© 2009 – Routledge
This book is the first major study of political correctness in post compulsory education to be published in the UK. For readers in the UK unfamiliar with the nature of the controversies in US college campuses this book offers a comprehensive assessment of the key themes, including who and what was behind key campaigns. For readers in the US unfamiliar with how this cultural export has faired in the UK this book looks at the significant similarities and differences in the ways that the phrase has been used in both societies.
Apart from addressing the roots of political correctness the book seeks to show how the phrase has helped to complicate the traditional boundaries between those on the political Left and those on the political Right. The book also demonstrates in clear terms how the phrase is integral to understanding key themes in cultural theory, such as postmodernism and identity politics.
This book is intended to be of interest to a number of readers:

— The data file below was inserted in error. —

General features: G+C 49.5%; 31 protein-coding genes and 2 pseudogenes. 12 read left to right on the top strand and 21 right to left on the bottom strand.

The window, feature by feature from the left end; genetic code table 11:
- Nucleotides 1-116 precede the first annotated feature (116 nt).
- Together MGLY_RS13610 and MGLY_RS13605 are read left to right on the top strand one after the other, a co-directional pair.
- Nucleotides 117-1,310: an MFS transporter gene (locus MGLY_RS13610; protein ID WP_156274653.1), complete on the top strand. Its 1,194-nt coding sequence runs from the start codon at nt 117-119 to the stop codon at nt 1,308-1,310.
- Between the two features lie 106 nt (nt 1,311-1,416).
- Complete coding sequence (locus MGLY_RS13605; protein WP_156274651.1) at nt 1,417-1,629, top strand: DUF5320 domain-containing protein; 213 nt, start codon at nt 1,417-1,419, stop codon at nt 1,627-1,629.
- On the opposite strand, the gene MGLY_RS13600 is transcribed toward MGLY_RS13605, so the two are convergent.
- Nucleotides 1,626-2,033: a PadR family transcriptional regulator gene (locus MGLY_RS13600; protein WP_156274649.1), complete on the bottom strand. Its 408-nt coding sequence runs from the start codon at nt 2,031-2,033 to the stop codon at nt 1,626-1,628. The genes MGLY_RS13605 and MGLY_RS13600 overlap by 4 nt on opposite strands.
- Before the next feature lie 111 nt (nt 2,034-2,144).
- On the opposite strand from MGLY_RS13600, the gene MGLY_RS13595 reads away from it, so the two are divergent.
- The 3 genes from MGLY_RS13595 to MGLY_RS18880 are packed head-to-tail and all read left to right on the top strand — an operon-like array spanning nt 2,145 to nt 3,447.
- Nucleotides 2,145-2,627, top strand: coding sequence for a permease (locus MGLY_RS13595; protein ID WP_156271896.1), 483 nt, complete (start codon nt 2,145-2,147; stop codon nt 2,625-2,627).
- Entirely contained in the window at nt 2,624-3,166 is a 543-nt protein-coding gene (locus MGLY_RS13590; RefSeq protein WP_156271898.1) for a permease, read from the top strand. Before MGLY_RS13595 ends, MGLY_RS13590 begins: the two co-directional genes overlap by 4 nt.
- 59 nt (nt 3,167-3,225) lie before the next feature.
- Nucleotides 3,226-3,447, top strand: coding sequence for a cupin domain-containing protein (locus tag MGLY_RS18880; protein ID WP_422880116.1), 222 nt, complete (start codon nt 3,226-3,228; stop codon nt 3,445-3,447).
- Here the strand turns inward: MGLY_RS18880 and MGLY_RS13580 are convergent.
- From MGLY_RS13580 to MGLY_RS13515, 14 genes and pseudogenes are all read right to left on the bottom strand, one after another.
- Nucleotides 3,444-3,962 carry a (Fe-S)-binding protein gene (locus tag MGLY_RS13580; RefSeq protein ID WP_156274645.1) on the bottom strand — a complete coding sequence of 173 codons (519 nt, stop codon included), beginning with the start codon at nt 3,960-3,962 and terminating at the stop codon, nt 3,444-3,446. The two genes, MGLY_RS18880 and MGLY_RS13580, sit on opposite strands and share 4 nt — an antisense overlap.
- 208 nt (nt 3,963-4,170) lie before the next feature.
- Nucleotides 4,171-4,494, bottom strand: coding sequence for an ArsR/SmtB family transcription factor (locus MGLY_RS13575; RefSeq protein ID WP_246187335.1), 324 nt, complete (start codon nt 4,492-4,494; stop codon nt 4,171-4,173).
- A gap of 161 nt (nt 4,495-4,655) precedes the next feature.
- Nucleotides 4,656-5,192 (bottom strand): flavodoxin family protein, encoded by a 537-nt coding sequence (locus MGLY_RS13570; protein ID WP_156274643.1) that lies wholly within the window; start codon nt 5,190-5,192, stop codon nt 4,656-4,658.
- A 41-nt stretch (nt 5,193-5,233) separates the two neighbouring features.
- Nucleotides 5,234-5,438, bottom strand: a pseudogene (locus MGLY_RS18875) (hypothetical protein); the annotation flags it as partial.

Finally, the book will seek to capture the reflections of prominent academics and educationalists bon both sides of the Atlantic, who have worked in environments where the phrase has impinged on aspects of their work over the last twenty five years.
If you think that `political correctness’ simply amounts to what jokes you are allowed to tell in a classroom, hopefully this book will challenge you to think again.
Foreword: by Jonathan Zimmerman
Political Correctness and the Modern Zeitgeist
Loose Canons and Straw men of the Apocalypse:
The Conservative Campaign Against PC in the US
Look Right and Left before proceeding:
The political contours PC debate in the US
Water buffaloes in Pennsylvania:
Closing Free Speech
The End of Civilisation in California:
A Day at the Races in Michigan:
The Victims of Reverse Discrimination
Talking about Political correctness: American conversations about political correctness and higher education
Green sheep in London:
The Loony Left and British PC
PC and the Panopticon Principle:
Quangos, Surveillance, and Scripted Communication in the Academy
PC and the Attenuated Academy:
Social Engineering, widening participation, and professional allegiance
Talking about political correctness: British conversations about political correctness and post-16 education
PC as Oxymoron